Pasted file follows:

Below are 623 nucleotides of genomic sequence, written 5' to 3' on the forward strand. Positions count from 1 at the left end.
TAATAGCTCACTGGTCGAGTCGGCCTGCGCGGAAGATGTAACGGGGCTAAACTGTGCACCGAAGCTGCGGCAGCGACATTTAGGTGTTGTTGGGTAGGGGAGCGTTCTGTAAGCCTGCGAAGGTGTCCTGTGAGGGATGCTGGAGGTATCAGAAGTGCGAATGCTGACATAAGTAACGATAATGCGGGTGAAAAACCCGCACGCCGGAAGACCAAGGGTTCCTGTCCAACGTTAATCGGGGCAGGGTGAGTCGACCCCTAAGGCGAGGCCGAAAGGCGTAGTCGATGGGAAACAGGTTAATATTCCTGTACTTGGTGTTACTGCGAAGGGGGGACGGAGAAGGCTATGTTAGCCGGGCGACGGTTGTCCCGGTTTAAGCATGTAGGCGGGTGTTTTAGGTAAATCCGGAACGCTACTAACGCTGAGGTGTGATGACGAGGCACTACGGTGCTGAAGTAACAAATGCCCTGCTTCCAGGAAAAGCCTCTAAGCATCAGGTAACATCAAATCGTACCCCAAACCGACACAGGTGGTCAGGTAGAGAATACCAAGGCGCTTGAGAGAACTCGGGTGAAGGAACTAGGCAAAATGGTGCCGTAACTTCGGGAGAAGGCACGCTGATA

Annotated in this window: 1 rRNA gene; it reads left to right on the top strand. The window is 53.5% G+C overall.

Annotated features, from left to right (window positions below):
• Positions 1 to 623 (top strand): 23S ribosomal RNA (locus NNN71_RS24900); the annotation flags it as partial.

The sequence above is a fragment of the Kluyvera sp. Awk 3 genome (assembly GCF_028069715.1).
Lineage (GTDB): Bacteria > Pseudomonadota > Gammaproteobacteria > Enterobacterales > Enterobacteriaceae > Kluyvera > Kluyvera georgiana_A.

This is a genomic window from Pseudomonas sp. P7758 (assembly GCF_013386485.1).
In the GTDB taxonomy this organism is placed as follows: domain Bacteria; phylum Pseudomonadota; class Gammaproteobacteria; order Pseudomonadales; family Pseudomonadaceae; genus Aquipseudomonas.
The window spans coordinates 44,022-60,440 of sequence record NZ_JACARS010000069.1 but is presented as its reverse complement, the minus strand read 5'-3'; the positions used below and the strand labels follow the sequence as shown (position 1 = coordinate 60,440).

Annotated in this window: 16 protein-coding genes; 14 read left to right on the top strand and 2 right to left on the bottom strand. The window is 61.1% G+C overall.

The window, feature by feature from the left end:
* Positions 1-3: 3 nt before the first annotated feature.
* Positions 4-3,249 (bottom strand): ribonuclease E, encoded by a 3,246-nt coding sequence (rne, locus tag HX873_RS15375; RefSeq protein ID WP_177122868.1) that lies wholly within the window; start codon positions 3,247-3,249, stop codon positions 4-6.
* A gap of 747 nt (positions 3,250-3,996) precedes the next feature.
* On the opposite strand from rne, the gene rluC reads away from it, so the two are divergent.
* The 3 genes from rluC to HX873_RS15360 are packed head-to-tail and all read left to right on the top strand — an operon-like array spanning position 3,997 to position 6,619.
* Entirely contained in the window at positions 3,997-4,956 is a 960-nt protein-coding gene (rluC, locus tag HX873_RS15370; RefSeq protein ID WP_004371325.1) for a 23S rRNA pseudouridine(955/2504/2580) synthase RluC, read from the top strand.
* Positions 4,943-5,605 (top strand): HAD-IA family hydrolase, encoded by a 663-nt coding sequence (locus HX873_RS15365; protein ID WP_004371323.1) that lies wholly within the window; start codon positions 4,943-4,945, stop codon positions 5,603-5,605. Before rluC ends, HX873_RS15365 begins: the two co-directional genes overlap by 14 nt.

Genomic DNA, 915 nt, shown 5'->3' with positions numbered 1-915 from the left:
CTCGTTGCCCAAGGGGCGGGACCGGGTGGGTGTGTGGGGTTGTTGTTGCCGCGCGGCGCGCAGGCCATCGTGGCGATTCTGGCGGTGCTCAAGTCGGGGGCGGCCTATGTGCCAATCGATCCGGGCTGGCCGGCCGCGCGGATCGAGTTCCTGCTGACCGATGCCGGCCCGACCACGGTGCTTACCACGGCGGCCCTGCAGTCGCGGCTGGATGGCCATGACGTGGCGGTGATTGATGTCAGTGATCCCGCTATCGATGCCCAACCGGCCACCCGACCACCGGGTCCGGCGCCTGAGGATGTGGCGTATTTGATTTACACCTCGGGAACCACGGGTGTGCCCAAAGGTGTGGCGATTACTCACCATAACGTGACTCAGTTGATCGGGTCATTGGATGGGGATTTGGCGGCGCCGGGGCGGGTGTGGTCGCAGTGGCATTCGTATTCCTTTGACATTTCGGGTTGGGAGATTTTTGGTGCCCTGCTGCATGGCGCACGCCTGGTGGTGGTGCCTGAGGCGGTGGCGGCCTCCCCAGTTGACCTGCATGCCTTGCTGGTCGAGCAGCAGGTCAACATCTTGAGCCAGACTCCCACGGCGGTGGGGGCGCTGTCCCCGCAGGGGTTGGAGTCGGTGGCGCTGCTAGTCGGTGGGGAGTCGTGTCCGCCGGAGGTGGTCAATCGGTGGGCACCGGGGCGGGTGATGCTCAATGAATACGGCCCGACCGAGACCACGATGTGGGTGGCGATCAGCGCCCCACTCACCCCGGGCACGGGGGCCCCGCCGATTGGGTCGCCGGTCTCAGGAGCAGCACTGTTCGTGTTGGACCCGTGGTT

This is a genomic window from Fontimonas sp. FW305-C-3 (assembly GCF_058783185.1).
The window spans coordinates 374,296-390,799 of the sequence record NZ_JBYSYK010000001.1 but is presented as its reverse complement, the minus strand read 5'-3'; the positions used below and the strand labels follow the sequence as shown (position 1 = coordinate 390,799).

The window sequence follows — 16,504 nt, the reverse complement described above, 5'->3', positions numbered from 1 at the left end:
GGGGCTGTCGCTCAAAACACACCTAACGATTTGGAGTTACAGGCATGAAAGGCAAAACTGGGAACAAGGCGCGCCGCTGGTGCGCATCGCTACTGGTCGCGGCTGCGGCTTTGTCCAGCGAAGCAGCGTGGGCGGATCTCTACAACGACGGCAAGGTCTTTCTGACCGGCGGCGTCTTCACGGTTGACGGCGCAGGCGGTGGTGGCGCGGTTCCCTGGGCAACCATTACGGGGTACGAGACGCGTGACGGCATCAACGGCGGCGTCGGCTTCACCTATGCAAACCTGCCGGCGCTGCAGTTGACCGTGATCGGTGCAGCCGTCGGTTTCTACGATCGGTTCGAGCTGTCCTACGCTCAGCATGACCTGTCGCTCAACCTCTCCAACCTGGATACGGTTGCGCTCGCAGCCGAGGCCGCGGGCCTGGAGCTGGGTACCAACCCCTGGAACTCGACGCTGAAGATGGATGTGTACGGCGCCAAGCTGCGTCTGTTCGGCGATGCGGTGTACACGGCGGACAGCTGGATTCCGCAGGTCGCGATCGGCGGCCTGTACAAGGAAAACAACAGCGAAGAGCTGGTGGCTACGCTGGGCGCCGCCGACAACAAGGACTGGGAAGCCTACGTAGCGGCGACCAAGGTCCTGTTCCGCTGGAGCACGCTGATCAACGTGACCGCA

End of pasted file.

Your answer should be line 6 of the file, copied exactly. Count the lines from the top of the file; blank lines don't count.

The sequence above is a fragment of the Kluyvera sp. Awk 3 genome (assembly GCF_028069715.1).